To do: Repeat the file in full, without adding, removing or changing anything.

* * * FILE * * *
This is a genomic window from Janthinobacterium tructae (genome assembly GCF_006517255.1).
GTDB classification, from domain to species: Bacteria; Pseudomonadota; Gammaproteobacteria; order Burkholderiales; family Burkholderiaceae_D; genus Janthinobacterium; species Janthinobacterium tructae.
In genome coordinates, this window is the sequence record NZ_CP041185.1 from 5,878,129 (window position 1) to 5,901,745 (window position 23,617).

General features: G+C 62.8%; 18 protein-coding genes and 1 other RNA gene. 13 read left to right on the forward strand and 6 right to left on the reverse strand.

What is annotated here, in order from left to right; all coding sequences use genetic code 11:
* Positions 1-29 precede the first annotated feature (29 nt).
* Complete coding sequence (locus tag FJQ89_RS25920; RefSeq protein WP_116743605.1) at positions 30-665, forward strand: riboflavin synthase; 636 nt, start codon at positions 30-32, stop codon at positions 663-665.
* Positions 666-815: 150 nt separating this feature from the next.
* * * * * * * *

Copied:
This is a genomic window from Janthinobacterium tructae (genome assembly GCF_006517255.1).
GTDB classification, from domain to species: Bacteria; Pseudomonadota; Gammaproteobacteria; order Burkholderiales; family Burkholderiaceae_D; genus Janthinobacterium; species Janthinobacterium tructae.
In genome coordinates, this window is the sequence record NZ_CP041185.1 from 5,878,129 (window position 1) to 5,901,745 (window position 23,617).

General features: G+C 62.8%; 18 protein-coding genes and 1 other RNA gene. 13 read left to right on the forward strand and 6 right to left on the reverse strand.

What is annotated here, in order from left to right; all coding sequences use genetic code 11:
* Positions 1-29 precede the first annotated feature (29 nt).
* Complete coding sequence (locus tag FJQ89_RS25920; RefSeq protein WP_116743605.1) at positions 30-665, forward strand: riboflavin synthase; 636 nt, start codon at positions 30-32, stop codon at positions 663-665.
* Positions 666-815: 150 nt separating this feature from the next.